OFH Clothing for a Cause

food for the homeless & hope for the hopeless

They can’t be evicted from education

on March 11, 2013

There are over one million homeless children nationally. Locally, here in our Cobb schools they number over 1600. Eviction-Notice

Being in school is important to these children. The thing that’s unique about education, particularly for homeless children, is that it’s the one opportunity to gain something that no one can ever take away from them. They can’t be evicted from their education. In addition, school is one of the few points of stability and help for these young people which can provide continuity, meals, basic health care, as well as the education they need for a chance at a better future.

A homeless child might move three or four times in a year, and studies show that every time he changes schools he falls behind by about six months. Many other studies suggest that children who can generally depend on a certain level of predictability in their lives perform much better in school than their counterparts, and go on to hold down higher-paying jobs.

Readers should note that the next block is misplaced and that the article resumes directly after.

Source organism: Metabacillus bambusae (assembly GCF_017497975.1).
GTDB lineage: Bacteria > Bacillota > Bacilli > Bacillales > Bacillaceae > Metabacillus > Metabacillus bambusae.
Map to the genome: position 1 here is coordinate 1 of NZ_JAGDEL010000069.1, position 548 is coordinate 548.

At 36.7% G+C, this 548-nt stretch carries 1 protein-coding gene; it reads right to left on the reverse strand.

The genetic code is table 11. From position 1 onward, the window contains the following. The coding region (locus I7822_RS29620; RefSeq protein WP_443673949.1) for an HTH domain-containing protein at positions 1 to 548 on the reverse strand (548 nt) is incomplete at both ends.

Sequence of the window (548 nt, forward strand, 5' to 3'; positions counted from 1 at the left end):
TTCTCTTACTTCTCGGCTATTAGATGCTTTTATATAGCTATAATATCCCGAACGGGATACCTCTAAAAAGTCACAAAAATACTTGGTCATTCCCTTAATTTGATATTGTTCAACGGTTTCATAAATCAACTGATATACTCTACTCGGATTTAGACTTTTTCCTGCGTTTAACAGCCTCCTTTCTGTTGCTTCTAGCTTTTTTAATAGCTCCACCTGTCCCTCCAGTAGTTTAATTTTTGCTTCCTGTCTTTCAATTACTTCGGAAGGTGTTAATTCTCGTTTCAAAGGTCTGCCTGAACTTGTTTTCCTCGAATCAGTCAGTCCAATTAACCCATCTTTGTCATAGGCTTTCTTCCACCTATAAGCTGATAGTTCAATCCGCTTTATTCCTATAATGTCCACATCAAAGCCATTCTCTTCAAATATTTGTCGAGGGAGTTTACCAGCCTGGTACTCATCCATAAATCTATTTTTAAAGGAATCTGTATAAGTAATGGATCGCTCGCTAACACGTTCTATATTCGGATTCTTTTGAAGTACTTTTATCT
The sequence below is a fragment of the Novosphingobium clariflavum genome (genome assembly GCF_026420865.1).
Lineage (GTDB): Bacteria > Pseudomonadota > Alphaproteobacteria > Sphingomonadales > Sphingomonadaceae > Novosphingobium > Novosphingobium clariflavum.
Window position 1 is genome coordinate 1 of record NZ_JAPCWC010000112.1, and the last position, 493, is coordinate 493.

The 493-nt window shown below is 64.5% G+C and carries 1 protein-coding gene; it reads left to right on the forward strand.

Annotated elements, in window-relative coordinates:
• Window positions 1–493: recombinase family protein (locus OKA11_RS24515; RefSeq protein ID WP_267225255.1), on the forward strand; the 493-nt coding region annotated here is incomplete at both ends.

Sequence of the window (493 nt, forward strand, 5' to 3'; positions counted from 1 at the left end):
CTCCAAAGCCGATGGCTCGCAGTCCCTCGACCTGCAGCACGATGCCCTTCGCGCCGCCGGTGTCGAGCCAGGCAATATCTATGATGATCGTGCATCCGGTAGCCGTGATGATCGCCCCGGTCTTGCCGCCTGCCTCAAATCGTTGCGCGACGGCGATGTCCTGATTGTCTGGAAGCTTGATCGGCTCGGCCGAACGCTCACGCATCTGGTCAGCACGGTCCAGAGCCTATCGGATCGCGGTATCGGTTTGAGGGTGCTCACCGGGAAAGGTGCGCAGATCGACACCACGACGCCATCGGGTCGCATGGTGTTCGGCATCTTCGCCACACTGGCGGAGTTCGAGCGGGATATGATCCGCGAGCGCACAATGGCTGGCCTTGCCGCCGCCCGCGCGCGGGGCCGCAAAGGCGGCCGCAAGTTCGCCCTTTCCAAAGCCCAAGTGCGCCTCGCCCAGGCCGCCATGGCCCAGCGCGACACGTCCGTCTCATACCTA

Children who live in poverty often have higher-than-normal levels of stress hormones, which can actually warp the architecture of the brain in ways that make these children more vulnerable to anxiety and depression and more prone to poor decision-making, and thus more likely to remain poor and to raise kids who will themselves remain poor. Bringing up a child in the chaotic conditions of poverty must be something like building a skyscraper on quicksand. Instability begets instability begets instability.

Providing for these kids is not just work for our ministry to do – it’s about the work of this entire community. We, as a community need to fully understand what homelessness does to a child and how it can affect them for life. Clothing and food can no longer just be something that we want to do on a volunteer basis for the community. Now it’s a mandatory thing that we as a community must do because of the need that we can see in these families and in these kids.

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